Voices: Mea Culpa: Easy reading

·4-min read
‘She had the look of a woman whose punctuational needs had been satisfied’  (Getty)
‘She had the look of a woman whose punctuational needs had been satisfied’ (Getty)

We seem sometimes to forget that, when people read books, or newspaper reports, or anything else, they are better able to understand what is written when it is given the right punctuation. This serves not just to make writing comprehensible, but to slow it down, which allows us time to process what we are reading.

In an article about the suspension of MP Diane Abbott, we quoted a statement provided by her colleague John McDonnell, which read: “I can completely understand why people are angry but all I can say is that I hope all those now sitting in judgement of her have the generosity of spirit to acknowledge that for decades she has been at the forefront of campaigning against racism and has endured so much herself. Hopefully, we can all learn from this.”

Leaving out the last bit, that’s 51 whole words without a single pause, stop, hesitation or interruption. Which would be wonderful if it were a game of who can hold their breath the longest, but our aim at The Independent is that our copy is comfortable to read, and this requires that we insert at least an occasional comma – even if the original text contains none.

Having said that, we can’t just stick them in anywhere and hope for the best. (Or perhaps we can, but we shouldn’t.) This from our sports section, in which we quoted the Manchester United manager Erik ten Hag talking about his team’s recent performance: “What we can improve is we can deal with setbacks between games, now we have to bounce back in a game in difficult situations or occasions or away stadiums, we have to show personality, carry on, stick to the plan and turn around.” It all sounds a bit like the instructions from that terrible 1980s song about pineapples.

Transcription is an underrated skill. It is true that people giving interviews or press conferences don’t always talk in a way that is easy to write down, but it is our job to make sure that their words are presented in an orderly manner, as it benefits both the reader and the person we are quoting.

Politician, oust thyself: There was a confusing headline in our Daily Edition on Monday, which read: “Raab faces bid to be ousted as MP ahead of election.” “This feels wrong,” said Roger Thetford, and I agree. By using the passive voice (“to be ousted”) we imply, rightly, that Raab would have no control over his proposed removal, but at the same time we suggest that he is being asked (via the “bid”) to allow himself, or even cause himself, to be removed. The ousting party in this scenario was not mentioned, but it certainly wasn’t Raab. As such, Mr Thetford’s suggested fix – “Raab faces bid to oust him as MP” – would have been much better.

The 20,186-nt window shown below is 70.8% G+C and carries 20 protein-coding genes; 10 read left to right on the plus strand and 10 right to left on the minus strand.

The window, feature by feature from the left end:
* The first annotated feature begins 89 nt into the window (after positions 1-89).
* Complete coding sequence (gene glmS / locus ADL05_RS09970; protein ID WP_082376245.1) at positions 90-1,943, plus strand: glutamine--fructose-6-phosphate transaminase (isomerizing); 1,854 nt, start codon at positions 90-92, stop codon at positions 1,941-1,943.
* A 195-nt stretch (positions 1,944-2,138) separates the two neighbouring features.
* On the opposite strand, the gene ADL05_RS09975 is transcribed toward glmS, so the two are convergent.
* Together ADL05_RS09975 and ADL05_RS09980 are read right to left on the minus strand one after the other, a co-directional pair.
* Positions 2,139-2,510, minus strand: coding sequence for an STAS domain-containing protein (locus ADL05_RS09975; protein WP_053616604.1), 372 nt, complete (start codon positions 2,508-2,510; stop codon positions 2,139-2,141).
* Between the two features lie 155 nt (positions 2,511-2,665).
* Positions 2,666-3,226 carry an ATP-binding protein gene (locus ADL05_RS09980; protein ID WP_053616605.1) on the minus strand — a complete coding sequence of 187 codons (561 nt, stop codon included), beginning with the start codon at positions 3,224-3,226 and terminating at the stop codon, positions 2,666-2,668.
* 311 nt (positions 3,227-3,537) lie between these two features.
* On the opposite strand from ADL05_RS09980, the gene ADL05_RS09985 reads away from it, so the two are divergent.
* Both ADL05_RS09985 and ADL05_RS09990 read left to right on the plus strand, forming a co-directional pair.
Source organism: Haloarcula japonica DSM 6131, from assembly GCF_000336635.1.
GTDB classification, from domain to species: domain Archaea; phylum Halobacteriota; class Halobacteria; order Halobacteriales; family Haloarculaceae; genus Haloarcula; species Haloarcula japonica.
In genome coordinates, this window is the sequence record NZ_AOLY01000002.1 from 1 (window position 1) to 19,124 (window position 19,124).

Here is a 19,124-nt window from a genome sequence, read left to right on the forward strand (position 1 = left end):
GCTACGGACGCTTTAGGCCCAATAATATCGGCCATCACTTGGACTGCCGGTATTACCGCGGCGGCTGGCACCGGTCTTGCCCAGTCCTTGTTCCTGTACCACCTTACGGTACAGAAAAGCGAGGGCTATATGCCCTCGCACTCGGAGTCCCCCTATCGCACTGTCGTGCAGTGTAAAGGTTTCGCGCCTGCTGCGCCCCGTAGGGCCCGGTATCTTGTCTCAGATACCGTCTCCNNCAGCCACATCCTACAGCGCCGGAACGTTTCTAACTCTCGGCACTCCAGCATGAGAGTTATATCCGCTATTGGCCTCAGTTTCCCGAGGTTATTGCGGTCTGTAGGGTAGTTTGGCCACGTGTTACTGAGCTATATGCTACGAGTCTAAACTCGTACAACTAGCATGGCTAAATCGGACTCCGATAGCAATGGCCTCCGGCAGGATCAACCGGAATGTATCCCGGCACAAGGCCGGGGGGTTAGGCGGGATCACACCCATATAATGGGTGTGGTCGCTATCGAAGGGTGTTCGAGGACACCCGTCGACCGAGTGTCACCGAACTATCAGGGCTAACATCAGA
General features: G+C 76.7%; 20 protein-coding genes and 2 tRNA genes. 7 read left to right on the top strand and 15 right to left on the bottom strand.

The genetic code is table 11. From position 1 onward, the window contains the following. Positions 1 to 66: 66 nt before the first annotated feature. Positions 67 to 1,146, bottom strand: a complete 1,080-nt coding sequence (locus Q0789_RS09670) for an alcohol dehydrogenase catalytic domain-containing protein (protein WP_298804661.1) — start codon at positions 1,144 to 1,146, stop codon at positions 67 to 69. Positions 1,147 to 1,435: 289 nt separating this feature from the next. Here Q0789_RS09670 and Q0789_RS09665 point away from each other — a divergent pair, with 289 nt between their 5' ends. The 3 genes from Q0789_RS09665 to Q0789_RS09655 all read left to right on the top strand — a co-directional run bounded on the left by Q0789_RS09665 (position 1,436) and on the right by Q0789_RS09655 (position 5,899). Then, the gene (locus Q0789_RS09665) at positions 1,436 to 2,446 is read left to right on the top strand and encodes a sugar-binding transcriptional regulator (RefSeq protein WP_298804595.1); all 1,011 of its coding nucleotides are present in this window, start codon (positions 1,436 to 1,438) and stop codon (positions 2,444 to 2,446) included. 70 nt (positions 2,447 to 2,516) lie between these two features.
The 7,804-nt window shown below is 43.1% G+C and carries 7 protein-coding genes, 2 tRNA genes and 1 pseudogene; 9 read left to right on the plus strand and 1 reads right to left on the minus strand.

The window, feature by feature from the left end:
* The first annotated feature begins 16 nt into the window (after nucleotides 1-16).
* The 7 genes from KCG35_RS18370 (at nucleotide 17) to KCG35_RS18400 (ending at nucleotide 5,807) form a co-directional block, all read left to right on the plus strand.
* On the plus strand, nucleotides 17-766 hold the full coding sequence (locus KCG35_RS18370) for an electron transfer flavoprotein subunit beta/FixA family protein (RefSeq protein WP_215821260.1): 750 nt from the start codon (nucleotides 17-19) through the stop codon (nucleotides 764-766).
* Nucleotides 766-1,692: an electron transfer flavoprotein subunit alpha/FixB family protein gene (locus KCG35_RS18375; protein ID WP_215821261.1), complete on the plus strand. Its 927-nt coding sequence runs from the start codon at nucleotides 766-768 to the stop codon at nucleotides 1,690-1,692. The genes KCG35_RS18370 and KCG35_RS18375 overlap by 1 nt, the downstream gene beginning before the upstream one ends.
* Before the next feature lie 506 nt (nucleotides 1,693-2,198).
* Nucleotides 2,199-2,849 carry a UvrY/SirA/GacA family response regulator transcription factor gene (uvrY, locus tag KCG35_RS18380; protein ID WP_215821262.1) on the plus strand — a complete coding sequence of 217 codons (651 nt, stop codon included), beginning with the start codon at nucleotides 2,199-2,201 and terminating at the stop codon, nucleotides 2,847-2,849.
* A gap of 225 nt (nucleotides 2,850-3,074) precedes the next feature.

Clause for concern: “The Independent has been highlighting the case of the Afghan war hero and pilot who himself arrived in the UK on a small boat. Currently facing deportation, the Iraq war veteran Colonel Tim Collins has now backed our campaign to give him asylum,” we wrote in a leader column last week, suggesting that the retired colonel, rather than the pilot, was at risk of being deported.

Dangling participles like this one are often sortoutable simply by shunting the offending clause back past the preceding full stop and coupling it to the previous sentence, like so: “... and is currently facing deportation.” Needless to say, we shouldn’t be sending either of these chaps to Rwanda or anywhere else.

Everyday is a school day: We managed to join together what God hath put asunder in a round-up of the best purple shampoos – for a moment I wondered if it had been published in tribute to Barry Humphries, but it was just a coincidence that it appeared in the Daily Edition last week. In our review of what is somewhat inconcisely known as Fudge Professional Everyday Clean Blonde Damage Rewind Violet-Toning Shampoo – yes, that is its actual name, and perhaps in this case more is more – we said it was “the perfect solution to use everyday”.

That is an adjective, of the sort we might normally see in a phrase such as “everyday costs” or “everyday grammar mistakes” – or, indeed, “everyday [various random words] shampoo”. Until we’re allowed to write everyfourthsaturday as one word, I’m not going to permit this aberration.

Near miss(es) of the week: We carried a story about a man who we almost said had been “shocked to learn he was conceived via sperm donor in his early thirties”. Everyone knows conception takes place well before that, but the human mind is a mischievous thing, and we didn’t want to leave our readers with the surreal, Pythonesque image of a fully grown adult emerging from the womb.

We also referred, in the same article, to the 2005 law that allows people to “trace their biological routes”. I can see how that one happened, and to be fair it would have made a sort of sense. But it still made me picture the North Circular, and it’s never very restful to think about that.